We are settling in to life in Millbrook. We’ve learned how to work the heat in our house, grown accustomed to pulling a cord to start the shower, and figured out how best to dry our clothes without a dryer. We’re now familiar (enough) with the Celsius degrees on the oven and can do currency conversion in our heads. We’ve discovered what all the doors in the homes are for (keeping the heat in!), and we’ve been educated on how to make a proper cup of tea. We’ve also noted the many differences between the English we speak as Americans and the English spoken here in Northern Ireland. I’ve never been more aware of how often I say “you guys”!
Hosea is doing better than we are, already incorporating words like biscuit (cookie), pram (stroller), trousers (pants), and making sure to specify that we are in “Northern” Ireland, and not Ireland. He says things like, “Is this a Northern Irish bus? Is this Northern Irish rain? Is this what people in Northern Ireland eat for breakfast?”
Our new Northern Irish friends have been apologizing for the “miserable” winter weather, but it’s actually much MUCH colder in Kansas City right now! I think the difference is that in KC we are used to running the heat all the time, but here in NI our heat clicks on for two hours twice a day. So, it feels colder here than you would think even though it’s only about 45 degrees (Fahrenheit) outside. For the first week or so, it was so cold when we would get out of bed and Hosea just kept saying, “I’m freezing!” Once we got better at working the heat, lit the fireplace, remembered to put on sweatshirts and make tea in the morning, Hosea would exclaim, “I’m warming up!” My heart was so happy to hear these words come out of his mouth, because I want him to love this place.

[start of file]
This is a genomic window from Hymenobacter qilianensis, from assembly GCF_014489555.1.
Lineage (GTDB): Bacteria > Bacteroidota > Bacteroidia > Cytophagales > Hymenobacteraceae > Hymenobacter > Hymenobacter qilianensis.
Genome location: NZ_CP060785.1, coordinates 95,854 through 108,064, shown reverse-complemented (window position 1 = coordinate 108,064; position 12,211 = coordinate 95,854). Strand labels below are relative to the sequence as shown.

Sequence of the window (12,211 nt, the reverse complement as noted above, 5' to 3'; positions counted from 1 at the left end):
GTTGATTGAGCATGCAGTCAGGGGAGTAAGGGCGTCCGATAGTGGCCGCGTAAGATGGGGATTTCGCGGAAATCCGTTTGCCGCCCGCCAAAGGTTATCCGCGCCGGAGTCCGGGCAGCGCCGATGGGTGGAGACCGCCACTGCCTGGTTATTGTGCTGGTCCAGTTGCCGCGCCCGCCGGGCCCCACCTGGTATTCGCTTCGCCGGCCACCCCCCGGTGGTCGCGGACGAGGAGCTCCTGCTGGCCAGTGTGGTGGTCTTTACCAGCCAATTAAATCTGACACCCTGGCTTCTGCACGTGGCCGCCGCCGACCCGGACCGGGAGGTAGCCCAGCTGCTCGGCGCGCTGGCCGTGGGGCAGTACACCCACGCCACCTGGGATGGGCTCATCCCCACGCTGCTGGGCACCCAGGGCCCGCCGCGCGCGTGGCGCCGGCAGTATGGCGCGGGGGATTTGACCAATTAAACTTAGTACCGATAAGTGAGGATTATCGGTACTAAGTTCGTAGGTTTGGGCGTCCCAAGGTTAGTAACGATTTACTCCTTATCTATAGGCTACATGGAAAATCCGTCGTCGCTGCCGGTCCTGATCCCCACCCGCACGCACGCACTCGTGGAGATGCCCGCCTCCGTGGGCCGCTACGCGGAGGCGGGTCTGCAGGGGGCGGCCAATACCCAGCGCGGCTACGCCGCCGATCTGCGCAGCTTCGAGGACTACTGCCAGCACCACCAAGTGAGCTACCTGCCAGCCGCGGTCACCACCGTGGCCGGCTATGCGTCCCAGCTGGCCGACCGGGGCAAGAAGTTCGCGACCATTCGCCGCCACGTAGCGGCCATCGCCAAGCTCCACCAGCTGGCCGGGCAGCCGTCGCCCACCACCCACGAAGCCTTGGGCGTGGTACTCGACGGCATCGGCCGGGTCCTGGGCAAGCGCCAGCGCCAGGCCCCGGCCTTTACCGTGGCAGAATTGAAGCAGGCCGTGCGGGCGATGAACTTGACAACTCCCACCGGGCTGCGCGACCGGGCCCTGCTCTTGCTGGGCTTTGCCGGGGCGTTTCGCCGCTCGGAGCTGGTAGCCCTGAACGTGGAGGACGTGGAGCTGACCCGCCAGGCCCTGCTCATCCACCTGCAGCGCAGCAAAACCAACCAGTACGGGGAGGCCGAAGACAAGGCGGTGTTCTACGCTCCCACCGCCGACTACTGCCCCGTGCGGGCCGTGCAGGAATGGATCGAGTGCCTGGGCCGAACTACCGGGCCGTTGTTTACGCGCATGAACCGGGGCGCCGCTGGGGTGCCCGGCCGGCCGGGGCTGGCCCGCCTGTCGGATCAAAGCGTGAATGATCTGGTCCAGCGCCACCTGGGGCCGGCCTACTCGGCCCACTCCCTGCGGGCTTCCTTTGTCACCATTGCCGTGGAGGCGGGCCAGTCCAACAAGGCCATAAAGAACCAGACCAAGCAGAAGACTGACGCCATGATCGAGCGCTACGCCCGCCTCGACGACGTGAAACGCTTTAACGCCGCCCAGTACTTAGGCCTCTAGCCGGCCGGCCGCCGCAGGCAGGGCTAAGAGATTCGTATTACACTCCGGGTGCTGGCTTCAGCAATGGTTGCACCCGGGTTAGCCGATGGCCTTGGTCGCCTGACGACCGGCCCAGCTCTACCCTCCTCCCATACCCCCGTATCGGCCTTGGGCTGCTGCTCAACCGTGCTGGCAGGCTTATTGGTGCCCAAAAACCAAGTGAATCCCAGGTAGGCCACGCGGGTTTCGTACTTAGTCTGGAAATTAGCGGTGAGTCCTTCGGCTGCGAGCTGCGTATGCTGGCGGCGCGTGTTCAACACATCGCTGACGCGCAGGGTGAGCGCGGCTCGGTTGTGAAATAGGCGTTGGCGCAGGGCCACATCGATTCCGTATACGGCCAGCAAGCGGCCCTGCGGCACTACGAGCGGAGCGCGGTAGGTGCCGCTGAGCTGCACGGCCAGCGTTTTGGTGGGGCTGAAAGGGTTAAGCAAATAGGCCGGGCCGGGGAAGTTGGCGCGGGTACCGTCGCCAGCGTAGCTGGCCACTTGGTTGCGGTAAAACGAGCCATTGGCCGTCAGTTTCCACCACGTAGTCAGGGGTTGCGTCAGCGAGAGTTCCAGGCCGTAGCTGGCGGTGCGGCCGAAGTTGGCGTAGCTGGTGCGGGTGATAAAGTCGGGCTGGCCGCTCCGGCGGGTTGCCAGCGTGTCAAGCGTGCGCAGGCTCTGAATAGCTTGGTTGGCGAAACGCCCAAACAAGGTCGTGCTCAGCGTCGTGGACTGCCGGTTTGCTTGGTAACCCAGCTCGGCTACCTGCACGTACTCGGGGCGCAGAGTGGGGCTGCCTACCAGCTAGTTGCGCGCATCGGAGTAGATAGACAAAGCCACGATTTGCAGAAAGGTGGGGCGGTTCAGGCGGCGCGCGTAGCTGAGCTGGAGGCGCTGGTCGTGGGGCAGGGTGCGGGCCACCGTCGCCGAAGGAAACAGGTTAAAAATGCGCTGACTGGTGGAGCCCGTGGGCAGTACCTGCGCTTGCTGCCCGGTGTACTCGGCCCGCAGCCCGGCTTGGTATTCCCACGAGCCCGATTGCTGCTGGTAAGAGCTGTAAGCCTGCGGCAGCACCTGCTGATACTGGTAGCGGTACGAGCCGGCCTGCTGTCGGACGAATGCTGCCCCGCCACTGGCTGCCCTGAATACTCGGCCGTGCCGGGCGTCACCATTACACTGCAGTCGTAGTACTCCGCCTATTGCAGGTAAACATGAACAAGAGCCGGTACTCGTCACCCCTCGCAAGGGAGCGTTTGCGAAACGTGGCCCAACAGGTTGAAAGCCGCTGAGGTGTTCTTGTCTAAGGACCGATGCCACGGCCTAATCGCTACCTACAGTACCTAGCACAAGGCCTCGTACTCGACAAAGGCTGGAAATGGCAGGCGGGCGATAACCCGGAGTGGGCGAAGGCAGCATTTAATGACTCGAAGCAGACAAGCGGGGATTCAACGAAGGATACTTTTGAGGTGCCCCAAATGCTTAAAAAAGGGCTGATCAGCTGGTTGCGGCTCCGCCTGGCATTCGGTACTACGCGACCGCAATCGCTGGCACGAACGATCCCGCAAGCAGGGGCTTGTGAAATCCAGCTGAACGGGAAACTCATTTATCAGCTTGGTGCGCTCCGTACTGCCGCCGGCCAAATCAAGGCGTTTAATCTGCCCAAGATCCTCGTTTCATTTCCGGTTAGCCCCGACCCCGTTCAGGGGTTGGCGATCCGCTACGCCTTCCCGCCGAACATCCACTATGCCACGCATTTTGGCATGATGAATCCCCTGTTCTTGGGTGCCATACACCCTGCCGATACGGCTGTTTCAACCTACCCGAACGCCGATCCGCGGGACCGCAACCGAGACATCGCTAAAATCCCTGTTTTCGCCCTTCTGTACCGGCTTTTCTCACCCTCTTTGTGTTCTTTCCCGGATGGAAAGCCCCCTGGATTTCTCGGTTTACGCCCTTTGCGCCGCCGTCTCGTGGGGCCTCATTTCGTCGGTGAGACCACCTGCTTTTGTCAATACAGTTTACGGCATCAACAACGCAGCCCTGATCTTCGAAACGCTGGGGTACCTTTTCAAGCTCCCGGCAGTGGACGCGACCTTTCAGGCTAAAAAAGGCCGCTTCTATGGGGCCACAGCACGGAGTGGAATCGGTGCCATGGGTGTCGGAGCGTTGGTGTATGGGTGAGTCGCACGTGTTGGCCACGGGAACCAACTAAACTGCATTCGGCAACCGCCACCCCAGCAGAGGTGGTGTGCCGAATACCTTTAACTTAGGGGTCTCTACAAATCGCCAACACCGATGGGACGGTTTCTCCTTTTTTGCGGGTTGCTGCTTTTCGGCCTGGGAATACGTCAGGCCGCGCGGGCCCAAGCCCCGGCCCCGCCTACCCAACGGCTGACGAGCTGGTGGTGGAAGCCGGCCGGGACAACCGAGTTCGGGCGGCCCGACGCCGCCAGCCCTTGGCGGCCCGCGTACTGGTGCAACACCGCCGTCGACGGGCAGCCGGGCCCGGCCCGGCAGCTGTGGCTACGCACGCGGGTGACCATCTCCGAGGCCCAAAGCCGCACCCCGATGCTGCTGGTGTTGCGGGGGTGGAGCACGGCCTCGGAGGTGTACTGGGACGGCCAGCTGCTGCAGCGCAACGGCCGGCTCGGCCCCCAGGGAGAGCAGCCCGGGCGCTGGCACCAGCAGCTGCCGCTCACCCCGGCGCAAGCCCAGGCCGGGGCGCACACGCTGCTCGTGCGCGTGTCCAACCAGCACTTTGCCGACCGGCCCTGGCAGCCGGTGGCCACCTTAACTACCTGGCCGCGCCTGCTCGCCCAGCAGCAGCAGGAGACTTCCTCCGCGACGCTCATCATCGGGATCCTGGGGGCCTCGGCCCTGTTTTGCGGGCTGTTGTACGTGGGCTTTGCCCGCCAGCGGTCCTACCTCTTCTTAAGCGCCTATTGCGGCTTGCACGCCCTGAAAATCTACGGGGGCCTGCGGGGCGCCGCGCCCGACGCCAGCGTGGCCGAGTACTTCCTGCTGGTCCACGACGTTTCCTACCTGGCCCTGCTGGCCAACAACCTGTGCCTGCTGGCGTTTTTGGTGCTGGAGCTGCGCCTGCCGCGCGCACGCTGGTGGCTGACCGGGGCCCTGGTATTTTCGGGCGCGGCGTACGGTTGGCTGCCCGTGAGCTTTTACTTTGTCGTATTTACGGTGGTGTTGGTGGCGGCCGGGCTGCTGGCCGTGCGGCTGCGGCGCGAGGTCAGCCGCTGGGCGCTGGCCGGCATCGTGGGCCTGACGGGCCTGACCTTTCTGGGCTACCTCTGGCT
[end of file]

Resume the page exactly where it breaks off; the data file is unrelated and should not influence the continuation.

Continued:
Like Hosea stated, we are indeed warming up, but not just physically. We are warming up to life here, working on diving into new relationships and trying to gain some semblance of routine. We’ve left everything we ever knew in Kansas City and, while these two cultures are not drastically different, everything is new. Even something as simple as taking out the trash took some getting used to! (One week it picks up trash and recycling, and the next week it picks up food scraps >>to be made into compost! genius!)
I could also add that I’m “warming up” to life with two kids. I will admit that it’s been difficult at times, but easier because John is a huge help. Neither of us have full time jobs here, but rather the random evening events and meetings during the day, so we are both home a lot and able to share the parenting responsibilities.
At any rate, we are warming up, and we love it here <3